Astro Lab Chronicles: Blood, Sweat, and Gears With Expedition 70

Sun’s Glint Beams off a Clear Blue North Atlantic Ocean

The sun’s glint beams off a clear blue North Atlantic Ocean as the International Space Station orbited 261 miles above. In the foreground, a pair of main solar arrays drape across the right with the Canadarm2 robotic arm and its fine-tuned robotic hand Dextre extending from the left. Credit: NASA

Life science and spacesuit maintenance topped the schedule at the beginning of the week for the Expedition 70 crew. The orbital residents also pursued Earth observation and space manufacturing research aboard the International Space Station (ISS).

Scientific Studies and Maintenance

Commander Andreas Mogensen from ESA (European Space Agency) started Monday morning treating blood samples then spinning them in a centrifuge for the Immunity Assay experiment. Afterward, he stowed the samples inside a Kubik research incubator located inside ESA’s Columbus laboratory module. NASA Flight Engineer Jasmin Moghbeli helped Mogensen start up the human research study that observes how microgravity affects cellular immune functions in blood samples. The pair would then spend the afternoon on a variety of life support maintenance tasks.

Astronauts Wear Headbands Packed With Sensors Monitoring Health

(From left) Expedition 70 Flight Engineers Jasmin Moghbeli and Loral O’Hara, both from NASA, wear Bio-Monitor headbands packed with sensors that monitor an astronaut’s health and physiological parameters while minimally interfering with their crew activities. Credit: NASA

Medical Checks and Equipment Maintenance

Astronauts Loral O’Hara and Satoshi Furukawa joined each other for chest scans and blood pressure checks with guidance from doctors on the ground. O’Hara from NASA first powered on the Ultrasound 2 device and set it up for data downlinks. Then she and Furukawa from JAXA (Japan Aerospace Exploration Agency) took turns collecting the biomedical measurements for the cardiovascular portion of the CIPHER investigation.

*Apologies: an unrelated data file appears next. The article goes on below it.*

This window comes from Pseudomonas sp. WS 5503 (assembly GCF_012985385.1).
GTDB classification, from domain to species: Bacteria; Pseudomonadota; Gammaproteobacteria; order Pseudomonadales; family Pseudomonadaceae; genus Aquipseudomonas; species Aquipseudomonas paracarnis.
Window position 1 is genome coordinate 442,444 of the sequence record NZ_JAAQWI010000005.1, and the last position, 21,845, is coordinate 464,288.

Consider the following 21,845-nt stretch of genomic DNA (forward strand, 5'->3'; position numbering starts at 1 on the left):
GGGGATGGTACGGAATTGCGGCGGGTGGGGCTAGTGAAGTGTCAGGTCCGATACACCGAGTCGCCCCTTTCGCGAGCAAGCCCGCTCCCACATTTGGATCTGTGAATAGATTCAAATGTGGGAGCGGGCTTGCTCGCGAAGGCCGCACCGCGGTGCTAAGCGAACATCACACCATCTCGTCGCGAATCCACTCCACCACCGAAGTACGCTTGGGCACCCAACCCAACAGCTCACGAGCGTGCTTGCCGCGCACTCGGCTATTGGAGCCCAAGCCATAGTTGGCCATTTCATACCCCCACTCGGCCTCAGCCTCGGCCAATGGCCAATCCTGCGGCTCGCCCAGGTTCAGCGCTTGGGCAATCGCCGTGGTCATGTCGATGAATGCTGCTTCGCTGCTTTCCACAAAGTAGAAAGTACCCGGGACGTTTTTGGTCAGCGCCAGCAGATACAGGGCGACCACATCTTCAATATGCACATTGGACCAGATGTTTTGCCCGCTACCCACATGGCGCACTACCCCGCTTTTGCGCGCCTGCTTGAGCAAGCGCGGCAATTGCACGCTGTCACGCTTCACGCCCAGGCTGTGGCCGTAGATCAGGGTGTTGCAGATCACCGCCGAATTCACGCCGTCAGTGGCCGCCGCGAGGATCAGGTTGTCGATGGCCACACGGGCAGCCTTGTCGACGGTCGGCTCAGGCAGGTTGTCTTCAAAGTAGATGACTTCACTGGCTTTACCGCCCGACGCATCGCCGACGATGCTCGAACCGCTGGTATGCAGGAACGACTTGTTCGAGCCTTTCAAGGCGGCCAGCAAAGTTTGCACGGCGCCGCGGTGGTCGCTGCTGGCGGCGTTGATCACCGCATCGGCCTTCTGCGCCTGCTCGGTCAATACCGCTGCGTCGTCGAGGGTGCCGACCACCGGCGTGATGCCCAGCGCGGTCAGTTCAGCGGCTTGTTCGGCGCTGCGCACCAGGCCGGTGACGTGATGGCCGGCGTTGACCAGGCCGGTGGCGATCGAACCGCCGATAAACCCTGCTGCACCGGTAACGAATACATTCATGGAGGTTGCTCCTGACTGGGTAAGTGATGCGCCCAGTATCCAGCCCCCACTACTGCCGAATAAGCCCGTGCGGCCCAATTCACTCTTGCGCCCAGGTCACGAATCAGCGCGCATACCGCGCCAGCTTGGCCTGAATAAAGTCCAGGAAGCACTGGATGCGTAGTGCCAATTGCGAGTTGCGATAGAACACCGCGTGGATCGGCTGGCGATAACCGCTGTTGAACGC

O’Hara and Furukawa also took turns cleaning cooling loops inside a pair of spacesuits worn during last week’s spacewalk. O’Hara continued cargo operations inside the Cygnus space freighter while Furukawa began setting up breathing gear that measures aerobic capacity while pedaling on the Destiny laboratory module’s exercise cycle.

Soyuz MS-24 Crew Ship Docked to the Rassvet Module

The Soyuz MS-24 crew ship is docked to the Rassvet module in this photograph from the International Space Station as it orbited 267 miles above the Tasman Sea in between Australia and New Zealand. At left, is the Northrop Grumman Cygnus space freighter and one of its prominent cymbal-shaped UltraFlex solar arrays. Credit: NASA

Spacecraft Drills

At the end of the day, the crew members representing SpaceX Crew-7, including Moghbeli, Mogensen, Furukawa, and Roscosmos cosmonaut Konstantin Borisov, practiced undocking and departing procedures in the Dragon Endurance spacecraft. The quartet has been aboard the station since August 27 and is in the midst of a planned six-month research mission.

Roscosmos Activities

Borisov started his day setting up a camera in the Harmony module and pointing it toward Earth allowing students to remotely photograph landmarks on the ground. 3D printing was also on the Roscosmos research schedule as Flight Engineer Nikolai Chub tested the ability to make tools and supplies in space reducing dependency on resupply missions. Veteran cosmonaut Oleg Kononenko filmed himself during an exercise session for analysis then spent the rest of the day on standard lab upkeep tasks.

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